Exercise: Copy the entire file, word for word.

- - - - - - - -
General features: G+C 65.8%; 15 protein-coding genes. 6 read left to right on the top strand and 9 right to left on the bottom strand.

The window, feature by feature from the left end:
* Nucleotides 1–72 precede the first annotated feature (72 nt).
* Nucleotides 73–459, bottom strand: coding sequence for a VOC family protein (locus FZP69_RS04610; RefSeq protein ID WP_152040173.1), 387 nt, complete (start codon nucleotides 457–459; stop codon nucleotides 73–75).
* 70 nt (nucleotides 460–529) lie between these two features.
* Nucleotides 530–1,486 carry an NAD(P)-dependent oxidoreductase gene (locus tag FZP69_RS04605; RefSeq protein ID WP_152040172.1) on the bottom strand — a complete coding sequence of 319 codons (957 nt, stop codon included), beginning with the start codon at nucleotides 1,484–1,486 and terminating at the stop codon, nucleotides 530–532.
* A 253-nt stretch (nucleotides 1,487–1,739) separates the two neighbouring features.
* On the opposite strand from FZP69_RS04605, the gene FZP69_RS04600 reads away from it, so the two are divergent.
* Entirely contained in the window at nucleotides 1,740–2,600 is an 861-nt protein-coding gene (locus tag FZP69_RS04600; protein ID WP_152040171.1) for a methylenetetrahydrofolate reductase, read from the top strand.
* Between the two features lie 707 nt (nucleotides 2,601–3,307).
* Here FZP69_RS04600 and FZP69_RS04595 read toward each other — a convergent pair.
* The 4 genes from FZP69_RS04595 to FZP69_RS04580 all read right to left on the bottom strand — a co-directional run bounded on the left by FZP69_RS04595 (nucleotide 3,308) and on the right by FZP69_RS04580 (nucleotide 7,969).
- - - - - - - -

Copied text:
General features: G+C 65.8%; 15 protein-coding genes. 6 read left to right on the top strand and 9 right to left on the bottom strand.

The window, feature by feature from the left end:
* Nucleotides 1–72 precede the first annotated feature (72 nt).
* Nucleotides 73–459, bottom strand: coding sequence for a VOC family protein (locus FZP69_RS04610; RefSeq protein ID WP_152040173.1), 387 nt, complete (start codon nucleotides 457–459; stop codon nucleotides 73–75).
* 70 nt (nucleotides 460–529) lie between these two features.
* Nucleotides 530–1,486 carry an NAD(P)-dependent oxidoreductase gene (locus tag FZP69_RS04605; RefSeq protein ID WP_152040172.1) on the bottom strand — a complete coding sequence of 319 codons (957 nt, stop codon included), beginning with the start codon at nucleotides 1,484–1,486 and terminating at the stop codon, nucleotides 530–532.
* A 253-nt stretch (nucleotides 1,487–1,739) separates the two neighbouring features.
* On the opposite strand from FZP69_RS04605, the gene FZP69_RS04600 reads away from it, so the two are divergent.
* Entirely contained in the window at nucleotides 1,740–2,600 is an 861-nt protein-coding gene (locus tag FZP69_RS04600; protein ID WP_152040171.1) for a methylenetetrahydrofolate reductase, read from the top strand.
* Between the two features lie 707 nt (nucleotides 2,601–3,307).
* Here FZP69_RS04600 and FZP69_RS04595 read toward each other — a convergent pair.
* The 4 genes from FZP69_RS04595 to FZP69_RS04580 all read right to left on the bottom strand — a co-directional run bounded on the left by FZP69_RS04595 (nucleotide 3,308) and on the right by FZP69_RS04580 (nucleotide 7,969).